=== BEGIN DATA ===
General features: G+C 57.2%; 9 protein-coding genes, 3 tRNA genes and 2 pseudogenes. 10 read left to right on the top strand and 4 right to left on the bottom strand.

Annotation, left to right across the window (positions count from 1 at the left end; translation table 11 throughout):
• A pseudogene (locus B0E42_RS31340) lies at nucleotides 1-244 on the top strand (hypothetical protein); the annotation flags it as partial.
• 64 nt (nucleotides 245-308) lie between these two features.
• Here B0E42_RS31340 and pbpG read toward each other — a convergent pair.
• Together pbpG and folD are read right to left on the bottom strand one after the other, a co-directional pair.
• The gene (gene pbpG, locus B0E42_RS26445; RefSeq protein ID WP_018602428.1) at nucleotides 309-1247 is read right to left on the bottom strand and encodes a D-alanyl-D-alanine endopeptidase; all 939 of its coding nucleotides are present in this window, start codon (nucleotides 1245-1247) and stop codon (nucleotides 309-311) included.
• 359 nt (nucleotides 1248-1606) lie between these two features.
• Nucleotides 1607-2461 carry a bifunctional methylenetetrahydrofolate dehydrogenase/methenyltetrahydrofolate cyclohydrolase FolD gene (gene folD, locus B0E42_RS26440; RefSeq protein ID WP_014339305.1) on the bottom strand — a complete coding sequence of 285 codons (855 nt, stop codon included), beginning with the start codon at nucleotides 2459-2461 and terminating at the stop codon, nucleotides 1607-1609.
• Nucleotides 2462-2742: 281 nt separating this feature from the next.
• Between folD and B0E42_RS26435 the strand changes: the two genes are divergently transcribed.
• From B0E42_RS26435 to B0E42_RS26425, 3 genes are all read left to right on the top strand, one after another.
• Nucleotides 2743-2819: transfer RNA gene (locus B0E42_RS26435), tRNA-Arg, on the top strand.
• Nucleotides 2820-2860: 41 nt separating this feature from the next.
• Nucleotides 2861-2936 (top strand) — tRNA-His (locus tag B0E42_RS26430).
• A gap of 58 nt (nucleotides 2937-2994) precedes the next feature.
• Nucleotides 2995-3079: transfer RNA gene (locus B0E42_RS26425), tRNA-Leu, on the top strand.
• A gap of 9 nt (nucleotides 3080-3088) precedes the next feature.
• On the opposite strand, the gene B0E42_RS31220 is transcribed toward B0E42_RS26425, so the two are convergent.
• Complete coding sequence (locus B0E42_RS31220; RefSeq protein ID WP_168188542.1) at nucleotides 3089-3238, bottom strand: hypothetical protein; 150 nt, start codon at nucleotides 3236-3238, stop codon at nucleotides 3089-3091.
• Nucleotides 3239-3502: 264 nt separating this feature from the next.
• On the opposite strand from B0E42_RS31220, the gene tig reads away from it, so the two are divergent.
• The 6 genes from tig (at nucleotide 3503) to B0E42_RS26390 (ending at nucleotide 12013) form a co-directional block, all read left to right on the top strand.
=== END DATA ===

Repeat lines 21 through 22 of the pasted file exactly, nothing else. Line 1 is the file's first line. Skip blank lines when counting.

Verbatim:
• Nucleotides 3239-3502: 264 nt separating this feature from the next.
• On the opposite strand from B0E42_RS31220, the gene tig reads away from it, so the two are divergent.